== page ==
TOKYO (Reuters) - Macau casino operator Galaxy Entertainment Group Ltd (0027.HK) on Wednesday said it has partnered Societe des Bains de Mer (SBM) (BAIN.PA), hoping the Monaco peer will help it trump rivals to win a license in Japan's nascent gambling market.
Galaxy and SBM will jointly develop and run entertainment businesses including casinos and hotels in Japan and the Asia-Pacific region, the companies said in a statement.
"We intend to capitalize on the Monte-Carlo brand," President Michael Mecca told Reuters in an interview. "All of the entities of Monaco and the principality ... are very enthusiastic about joining us and doing business in Japan."
SBM is majority-owned by the Mediterranean principality, and since 2015, 5 percent owned by Galaxy. The Monaco firm said it hopes the partnership will help it grow in Asia.
Still, Galaxy faces strong competition to win rights to run a resort in Japan, which legalized casinos late last year.
The government is drafting a law, due by December, on how to regulate the industry, and people familiar with the matter have told Reuters that Japan will likely pick locations and operators in 2019 and open casino resorts by 2023.
Before the selection process begins, resort operators including MGM and Hard Rock Cafe International Inc have been forming consortia with prospective hosts and domestic companies.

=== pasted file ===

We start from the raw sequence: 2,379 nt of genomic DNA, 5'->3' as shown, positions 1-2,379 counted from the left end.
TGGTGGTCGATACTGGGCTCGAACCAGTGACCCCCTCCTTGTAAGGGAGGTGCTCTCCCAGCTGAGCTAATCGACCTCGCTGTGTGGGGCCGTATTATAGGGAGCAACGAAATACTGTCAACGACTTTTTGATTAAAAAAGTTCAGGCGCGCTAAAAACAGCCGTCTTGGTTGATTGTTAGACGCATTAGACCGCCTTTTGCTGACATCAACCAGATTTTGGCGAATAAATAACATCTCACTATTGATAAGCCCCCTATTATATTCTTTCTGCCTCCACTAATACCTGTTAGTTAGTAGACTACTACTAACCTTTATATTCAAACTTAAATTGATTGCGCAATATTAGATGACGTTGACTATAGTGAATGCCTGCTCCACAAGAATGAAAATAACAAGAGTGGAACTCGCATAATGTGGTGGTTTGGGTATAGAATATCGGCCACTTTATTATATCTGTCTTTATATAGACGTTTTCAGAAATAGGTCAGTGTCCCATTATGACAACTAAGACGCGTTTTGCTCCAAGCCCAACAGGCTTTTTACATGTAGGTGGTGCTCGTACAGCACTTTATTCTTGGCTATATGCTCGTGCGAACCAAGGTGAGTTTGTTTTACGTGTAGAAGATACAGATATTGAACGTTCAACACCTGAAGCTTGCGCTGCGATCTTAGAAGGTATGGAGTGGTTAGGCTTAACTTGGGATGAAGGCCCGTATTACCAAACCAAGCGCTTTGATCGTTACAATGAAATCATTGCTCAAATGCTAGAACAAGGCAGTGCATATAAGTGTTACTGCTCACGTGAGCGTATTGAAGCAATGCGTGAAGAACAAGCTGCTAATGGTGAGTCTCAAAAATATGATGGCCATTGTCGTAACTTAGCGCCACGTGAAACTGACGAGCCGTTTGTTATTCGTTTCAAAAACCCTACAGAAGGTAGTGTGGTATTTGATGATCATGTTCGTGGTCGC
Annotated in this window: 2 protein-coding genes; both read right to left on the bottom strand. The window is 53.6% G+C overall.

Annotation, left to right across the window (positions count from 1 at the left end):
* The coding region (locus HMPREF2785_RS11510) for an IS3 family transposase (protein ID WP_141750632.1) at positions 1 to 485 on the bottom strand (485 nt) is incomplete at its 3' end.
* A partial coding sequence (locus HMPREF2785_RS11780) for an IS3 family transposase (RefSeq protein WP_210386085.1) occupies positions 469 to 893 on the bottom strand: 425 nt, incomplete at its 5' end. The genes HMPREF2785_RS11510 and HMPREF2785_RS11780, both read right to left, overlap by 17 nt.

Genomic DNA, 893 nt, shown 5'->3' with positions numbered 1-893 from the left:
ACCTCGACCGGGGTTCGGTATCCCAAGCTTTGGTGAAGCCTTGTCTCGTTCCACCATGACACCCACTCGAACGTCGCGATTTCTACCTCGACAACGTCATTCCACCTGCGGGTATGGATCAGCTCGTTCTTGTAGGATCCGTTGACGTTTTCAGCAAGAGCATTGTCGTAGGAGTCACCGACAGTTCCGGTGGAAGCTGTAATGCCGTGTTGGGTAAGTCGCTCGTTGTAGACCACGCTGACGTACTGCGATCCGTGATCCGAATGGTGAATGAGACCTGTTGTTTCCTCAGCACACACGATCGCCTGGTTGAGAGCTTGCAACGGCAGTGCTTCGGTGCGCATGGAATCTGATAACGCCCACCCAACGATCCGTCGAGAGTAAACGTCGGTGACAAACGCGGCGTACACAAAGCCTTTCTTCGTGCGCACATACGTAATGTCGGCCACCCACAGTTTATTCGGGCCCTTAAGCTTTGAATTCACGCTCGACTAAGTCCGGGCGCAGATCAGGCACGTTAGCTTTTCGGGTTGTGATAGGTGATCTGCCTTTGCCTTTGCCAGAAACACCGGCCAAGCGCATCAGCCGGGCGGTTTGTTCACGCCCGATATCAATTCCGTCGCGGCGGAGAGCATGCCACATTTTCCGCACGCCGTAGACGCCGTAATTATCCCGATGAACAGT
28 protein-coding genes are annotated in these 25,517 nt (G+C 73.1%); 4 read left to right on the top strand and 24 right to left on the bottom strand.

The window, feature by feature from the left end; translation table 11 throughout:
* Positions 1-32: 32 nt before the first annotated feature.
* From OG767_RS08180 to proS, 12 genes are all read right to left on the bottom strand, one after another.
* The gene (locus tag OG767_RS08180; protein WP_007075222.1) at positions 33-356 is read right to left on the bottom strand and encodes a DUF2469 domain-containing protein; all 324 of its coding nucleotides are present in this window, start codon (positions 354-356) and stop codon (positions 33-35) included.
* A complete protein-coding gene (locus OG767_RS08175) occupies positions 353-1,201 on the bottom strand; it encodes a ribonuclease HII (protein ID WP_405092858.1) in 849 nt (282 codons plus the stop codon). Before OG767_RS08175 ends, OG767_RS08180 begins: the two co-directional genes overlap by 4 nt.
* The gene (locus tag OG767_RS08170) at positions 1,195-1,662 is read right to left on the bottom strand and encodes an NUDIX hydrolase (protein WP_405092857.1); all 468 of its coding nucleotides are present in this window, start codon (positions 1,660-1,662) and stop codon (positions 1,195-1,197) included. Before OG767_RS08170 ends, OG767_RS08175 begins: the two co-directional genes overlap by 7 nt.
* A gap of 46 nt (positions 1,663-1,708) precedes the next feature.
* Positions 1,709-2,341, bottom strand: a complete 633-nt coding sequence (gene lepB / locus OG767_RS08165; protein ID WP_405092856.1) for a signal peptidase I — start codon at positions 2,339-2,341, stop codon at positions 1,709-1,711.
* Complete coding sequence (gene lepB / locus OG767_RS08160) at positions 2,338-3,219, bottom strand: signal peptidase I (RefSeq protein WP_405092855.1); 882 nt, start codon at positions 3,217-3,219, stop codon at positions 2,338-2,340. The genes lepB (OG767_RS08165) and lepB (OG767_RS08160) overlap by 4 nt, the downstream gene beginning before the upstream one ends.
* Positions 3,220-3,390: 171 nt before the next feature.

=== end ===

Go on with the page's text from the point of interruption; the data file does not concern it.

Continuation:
Galaxy is also wooing national and local governments, as well as real estate, construction and transportation firms, but will not insist on a stake of over 50 percent in any consortium, Mecca said.
"We are not coming with a preconceived notion or demand to be a majority shareholder," he said.
Other operators have taken such positions, with Hard Rock saying it would seek a stake of 40 percent to 60 percent in any consortium.
Galaxy declined to detail the size of any investment in Japan, but said its net cash of $2.1 billion would allow it to begin a project without waiting for financing.
Sands and MGM have said a casino resort would need an investment of up to $10 billion.
Just two casinos in major Japanese cities could generate over $10 billion in annual gaming revenue, rising to $25 billion if 10 further casinos outside metropolitan areas are approved, brokerage CLSA has said.
Reporting by Thomas Wilson and Emi Emoto; Editing by Christopher Cushing